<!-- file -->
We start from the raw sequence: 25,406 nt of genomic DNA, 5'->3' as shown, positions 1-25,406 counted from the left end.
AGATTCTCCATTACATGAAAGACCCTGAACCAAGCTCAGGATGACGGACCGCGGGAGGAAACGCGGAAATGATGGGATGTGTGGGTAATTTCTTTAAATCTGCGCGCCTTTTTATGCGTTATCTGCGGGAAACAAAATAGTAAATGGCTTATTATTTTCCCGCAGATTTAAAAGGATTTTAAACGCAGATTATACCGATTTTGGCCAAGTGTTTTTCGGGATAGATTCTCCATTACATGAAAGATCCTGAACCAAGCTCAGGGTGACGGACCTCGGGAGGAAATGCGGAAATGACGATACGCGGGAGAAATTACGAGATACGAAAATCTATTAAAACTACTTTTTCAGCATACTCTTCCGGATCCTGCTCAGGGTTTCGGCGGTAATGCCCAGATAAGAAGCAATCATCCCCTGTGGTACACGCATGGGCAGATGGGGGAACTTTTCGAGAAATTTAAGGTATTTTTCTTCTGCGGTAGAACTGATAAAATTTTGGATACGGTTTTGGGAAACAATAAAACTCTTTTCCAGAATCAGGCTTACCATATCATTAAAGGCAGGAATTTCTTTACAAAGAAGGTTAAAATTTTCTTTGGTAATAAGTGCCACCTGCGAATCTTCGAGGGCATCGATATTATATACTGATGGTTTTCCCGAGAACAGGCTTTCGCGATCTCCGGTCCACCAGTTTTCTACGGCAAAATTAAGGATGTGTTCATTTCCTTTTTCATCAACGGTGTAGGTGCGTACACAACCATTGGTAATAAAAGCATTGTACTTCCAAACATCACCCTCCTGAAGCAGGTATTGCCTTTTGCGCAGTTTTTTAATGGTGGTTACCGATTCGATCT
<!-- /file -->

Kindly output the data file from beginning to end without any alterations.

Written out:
We start from the raw sequence: 25,406 nt of genomic DNA, 5'->3' as shown, positions 1-25,406 counted from the left end.
AGATTCTCCATTACATGAAAGACCCTGAACCAAGCTCAGGATGACGGACCGCGGGAGGAAACGCGGAAATGATGGGATGTGTGGGTAATTTCTTTAAATCTGCGCGCCTTTTTATGCGTTATCTGCGGGAAACAAAATAGTAAATGGCTTATTATTTTCCCGCAGATTTAAAAGGATTTTAAACGCAGATTATACCGATTTTGGCCAAGTGTTTTTCGGGATAGATTCTCCATTACATGAAAGATCCTGAACCAAGCTCAGGGTGACGGACCTCGGGAGGAAATGCGGAAATGACGATACGCGGGAGAAATTACGAGATACGAAAATCTATTAAAACTACTTTTTCAGCATACTCTTCCGGATCCTGCTCAGGGTTTCGGCGGTAATGCCCAGATAAGAAGCAATCATCCCCTGTGGTACACGCATGGGCAGATGGGGGAACTTTTCGAGAAATTTAAGGTATTTTTCTTCTGCGGTAGAACTGATAAAATTTTGGATACGGTTTTGGGAAACAATAAAACTCTTTTCCAGAATCAGGCTTACCATATCATTAAAGGCAGGAATTTCTTTACAAAGAAGGTTAAAATTTTCTTTGGTAATAAGTGCCACCTGCGAATCTTCGAGGGCATCGATATTATATACTGATGGTTTTCCCGAGAACAGGCTTTCGCGATCTCCGGTCCACCAGTTTTCTACGGCAAAATTAAGGATGTGTTCATTTCCTTTTTCATCAACGGTGTAGGTGCGTACACAACCATTGGTAATAAAAGCATTGTACTTCCAAACATCACCCTCCTGAAGCAGGTATTGCCTTTTGCGCAGTTTTTTAATGGTGGTTACCGATTCGATCT